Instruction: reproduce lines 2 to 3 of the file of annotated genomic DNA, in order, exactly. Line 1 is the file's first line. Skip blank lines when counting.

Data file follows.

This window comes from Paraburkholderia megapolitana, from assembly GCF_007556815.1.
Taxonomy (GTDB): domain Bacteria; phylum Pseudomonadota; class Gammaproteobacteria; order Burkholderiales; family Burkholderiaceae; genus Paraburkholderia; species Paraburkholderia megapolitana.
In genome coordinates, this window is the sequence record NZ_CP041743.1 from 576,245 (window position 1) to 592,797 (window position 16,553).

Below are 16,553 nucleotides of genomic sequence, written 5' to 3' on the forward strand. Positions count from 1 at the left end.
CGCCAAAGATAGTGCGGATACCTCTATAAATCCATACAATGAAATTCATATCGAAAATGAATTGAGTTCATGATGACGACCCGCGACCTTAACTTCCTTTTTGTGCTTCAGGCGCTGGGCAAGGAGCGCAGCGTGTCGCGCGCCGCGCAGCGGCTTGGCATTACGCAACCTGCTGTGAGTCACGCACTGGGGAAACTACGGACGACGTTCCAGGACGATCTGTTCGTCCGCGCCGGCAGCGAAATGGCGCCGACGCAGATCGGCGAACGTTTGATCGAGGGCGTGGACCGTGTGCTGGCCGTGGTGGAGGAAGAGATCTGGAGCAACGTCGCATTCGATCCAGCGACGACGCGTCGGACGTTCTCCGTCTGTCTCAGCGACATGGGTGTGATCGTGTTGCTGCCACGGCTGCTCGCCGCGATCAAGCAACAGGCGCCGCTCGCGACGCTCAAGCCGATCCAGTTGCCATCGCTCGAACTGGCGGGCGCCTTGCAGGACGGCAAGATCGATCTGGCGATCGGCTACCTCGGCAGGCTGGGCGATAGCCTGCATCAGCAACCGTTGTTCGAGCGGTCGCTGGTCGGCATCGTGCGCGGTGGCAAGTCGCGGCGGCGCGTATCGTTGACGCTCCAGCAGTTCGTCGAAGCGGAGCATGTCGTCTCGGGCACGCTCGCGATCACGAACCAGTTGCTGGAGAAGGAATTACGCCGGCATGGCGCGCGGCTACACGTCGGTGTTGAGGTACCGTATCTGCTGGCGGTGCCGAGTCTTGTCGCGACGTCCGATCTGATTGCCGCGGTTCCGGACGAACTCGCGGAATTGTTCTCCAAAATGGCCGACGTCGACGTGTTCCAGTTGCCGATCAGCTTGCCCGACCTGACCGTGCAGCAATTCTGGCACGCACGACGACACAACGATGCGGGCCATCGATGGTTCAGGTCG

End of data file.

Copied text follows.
Taxonomy (GTDB): domain Bacteria; phylum Pseudomonadota; class Gammaproteobacteria; order Burkholderiales; family Burkholderiaceae; genus Paraburkholderia; species Paraburkholderia megapolitana.
In genome coordinates, this window is the sequence record NZ_CP041743.1 from 576,245 (window position 1) to 592,797 (window position 16,553).